I would like to preface this first by saying I'm not sure what your, as the reader, background is...whether it be already teaching and just need this degree for your gym or you're starting out from DAY 1. I'm going to assume you enjoy taking classes and are ready to start teaching with no previous group class teaching background.

OK, so HERE is what I suggest.

1. Register early and buy the book
  I lived about 2 hours away from the actual location of AFAA and it took almost a week and 1/2 to get my book. When you register for the workshop you get the study guide (and a practice test?) but the book is separate as well as arriving separate from the other materials.

So, once you get everything, breathe'll be fine lol Open the study guide and read through it. The first part of it really breaks everything down for you.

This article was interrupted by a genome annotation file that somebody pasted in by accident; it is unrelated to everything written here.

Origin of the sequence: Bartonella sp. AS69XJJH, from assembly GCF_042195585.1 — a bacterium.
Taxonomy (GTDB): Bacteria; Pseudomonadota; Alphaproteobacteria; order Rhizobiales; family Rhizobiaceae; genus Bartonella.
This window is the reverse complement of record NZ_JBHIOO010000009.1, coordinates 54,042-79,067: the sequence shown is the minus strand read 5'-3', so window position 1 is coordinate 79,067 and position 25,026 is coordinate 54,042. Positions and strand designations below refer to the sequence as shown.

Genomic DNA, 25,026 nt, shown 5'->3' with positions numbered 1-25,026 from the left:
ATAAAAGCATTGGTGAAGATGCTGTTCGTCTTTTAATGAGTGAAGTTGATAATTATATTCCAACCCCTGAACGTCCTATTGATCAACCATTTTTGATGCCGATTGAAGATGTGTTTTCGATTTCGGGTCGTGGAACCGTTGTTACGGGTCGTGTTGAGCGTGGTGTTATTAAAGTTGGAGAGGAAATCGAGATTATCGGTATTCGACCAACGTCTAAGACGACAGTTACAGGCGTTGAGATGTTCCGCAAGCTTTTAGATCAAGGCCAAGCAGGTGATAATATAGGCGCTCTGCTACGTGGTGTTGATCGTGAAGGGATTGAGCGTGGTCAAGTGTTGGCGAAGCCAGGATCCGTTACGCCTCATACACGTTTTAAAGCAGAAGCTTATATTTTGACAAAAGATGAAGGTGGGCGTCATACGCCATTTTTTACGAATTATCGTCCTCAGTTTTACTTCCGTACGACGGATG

There are 2 major parts to this test:

A. Part 1: The Practical
     A. Warmup/Cardio/cool down
     B Muscle exercises/flexibility
     C. Teaching segment

B. Part 2: The Written test

OK.. So, Personally I put part A off for a while and focused on part B for the majority of my studying. I originally gave myself about 3 months to study and review. I have a pretty active life style (racing/running/training..etc etc) . SO...AGAIN, If you sign up for your workshop date BEFORE you get your materials, I HIGHLY suggest registering 3-4 months out. Things happens..aka LIFE,

Allow yourself some days off from studying and time for review. Plus if you register beforehand I feel like you won't keep putting it off and putting it off, the deadline helps.

(Minus the study guide, I think I left it at the testing site :( )

So you have your date and materials, where to start? Look at your study guide, at the very beginning it mentions what chapters you will need to cover and it breaks it down in an outline by segments.  Thankfully you do not need to read every single page in this book, some chapters are skipped.